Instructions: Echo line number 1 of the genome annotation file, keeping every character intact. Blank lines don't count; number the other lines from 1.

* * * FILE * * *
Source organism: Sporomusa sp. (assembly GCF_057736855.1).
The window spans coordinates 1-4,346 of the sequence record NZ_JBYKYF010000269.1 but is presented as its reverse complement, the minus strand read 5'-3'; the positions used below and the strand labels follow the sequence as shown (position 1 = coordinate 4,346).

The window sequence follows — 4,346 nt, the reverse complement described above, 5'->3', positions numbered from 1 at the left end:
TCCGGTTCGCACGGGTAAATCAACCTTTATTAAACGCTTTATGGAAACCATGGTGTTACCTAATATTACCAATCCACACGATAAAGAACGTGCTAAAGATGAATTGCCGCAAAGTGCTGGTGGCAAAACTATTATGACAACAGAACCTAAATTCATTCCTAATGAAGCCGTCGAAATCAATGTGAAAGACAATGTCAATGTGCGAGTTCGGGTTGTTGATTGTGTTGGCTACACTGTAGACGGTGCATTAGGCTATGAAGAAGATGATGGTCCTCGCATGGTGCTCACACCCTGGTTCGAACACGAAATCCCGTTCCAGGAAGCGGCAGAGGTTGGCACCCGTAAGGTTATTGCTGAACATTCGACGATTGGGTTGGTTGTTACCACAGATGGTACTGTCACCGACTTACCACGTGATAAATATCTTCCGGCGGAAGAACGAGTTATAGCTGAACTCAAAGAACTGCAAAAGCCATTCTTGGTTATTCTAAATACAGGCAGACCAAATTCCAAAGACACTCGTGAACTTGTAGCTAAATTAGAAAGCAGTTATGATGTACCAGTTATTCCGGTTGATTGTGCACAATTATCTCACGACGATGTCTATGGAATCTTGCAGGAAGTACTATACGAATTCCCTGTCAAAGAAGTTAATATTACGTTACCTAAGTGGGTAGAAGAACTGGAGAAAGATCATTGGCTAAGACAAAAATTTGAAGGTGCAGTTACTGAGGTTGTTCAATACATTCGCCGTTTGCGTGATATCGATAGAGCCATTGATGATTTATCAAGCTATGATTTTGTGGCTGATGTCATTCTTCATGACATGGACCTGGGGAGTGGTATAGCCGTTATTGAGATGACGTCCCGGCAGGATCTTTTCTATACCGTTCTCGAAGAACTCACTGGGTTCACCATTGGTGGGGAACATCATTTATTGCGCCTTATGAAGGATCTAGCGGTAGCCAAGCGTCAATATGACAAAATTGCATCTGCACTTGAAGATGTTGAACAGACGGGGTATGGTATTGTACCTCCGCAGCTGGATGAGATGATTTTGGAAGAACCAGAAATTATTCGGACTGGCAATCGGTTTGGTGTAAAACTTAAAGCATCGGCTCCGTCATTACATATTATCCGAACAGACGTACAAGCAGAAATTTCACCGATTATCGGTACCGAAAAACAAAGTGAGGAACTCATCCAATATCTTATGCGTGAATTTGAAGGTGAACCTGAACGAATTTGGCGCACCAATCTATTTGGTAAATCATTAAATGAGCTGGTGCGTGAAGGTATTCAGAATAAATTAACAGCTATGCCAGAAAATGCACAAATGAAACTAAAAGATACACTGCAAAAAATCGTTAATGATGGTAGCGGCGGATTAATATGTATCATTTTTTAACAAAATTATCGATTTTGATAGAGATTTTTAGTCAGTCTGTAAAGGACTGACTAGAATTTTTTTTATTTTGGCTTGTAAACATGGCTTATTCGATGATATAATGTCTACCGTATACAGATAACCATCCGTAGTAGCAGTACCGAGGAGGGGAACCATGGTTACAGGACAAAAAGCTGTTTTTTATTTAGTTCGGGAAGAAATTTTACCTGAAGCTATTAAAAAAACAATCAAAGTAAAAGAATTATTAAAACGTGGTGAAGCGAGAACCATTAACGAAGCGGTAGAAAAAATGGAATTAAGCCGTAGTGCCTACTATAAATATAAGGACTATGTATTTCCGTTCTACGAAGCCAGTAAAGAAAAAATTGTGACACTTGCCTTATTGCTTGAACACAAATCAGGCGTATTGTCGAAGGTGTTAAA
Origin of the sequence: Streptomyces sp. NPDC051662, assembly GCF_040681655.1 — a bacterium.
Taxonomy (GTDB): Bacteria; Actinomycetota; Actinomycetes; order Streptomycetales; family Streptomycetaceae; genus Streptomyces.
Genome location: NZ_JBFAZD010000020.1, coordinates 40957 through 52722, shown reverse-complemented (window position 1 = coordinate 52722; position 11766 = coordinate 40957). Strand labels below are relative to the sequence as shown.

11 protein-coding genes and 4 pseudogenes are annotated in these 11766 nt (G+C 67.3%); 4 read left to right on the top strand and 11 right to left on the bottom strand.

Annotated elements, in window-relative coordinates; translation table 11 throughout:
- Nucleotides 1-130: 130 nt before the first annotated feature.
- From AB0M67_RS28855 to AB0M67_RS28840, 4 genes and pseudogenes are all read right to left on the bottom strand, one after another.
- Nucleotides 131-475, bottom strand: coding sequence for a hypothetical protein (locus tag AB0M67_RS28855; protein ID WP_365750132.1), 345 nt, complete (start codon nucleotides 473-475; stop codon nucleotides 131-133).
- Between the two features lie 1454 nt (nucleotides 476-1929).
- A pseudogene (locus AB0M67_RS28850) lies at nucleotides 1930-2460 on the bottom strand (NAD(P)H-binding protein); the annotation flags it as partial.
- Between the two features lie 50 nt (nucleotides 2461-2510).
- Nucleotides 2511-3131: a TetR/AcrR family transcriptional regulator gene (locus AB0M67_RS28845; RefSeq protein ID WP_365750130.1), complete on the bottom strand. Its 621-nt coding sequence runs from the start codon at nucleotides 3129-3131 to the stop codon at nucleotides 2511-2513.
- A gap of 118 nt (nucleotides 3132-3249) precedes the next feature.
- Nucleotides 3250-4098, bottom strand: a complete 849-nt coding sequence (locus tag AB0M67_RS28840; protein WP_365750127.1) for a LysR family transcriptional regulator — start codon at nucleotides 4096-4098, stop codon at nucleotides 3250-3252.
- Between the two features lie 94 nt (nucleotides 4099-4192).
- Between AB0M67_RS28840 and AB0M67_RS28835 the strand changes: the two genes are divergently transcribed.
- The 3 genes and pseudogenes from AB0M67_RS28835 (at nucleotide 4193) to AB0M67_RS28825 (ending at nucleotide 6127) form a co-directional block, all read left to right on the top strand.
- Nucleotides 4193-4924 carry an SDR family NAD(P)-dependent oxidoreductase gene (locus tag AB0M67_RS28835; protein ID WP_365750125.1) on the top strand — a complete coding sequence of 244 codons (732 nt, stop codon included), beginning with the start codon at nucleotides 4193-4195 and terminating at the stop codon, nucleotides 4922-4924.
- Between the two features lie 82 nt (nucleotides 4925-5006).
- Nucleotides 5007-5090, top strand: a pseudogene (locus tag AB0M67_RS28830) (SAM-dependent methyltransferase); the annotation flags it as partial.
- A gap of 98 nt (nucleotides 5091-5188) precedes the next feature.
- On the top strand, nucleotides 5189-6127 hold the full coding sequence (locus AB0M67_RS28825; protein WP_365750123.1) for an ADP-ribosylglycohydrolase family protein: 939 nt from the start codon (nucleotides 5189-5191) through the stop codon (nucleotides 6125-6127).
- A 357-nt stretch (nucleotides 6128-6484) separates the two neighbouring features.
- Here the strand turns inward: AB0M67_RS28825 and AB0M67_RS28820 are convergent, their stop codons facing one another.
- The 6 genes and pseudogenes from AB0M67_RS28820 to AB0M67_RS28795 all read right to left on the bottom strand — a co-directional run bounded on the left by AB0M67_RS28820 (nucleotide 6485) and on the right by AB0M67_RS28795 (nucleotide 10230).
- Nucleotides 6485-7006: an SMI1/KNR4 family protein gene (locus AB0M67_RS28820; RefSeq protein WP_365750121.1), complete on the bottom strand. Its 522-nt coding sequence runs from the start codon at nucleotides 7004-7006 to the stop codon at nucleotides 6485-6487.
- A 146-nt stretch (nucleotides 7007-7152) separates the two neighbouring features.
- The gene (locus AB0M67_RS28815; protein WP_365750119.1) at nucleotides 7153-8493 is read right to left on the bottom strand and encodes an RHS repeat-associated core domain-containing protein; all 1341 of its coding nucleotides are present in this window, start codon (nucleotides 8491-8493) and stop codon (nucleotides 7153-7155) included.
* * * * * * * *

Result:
Source organism: Sporomusa sp. (assembly GCF_057736855.1).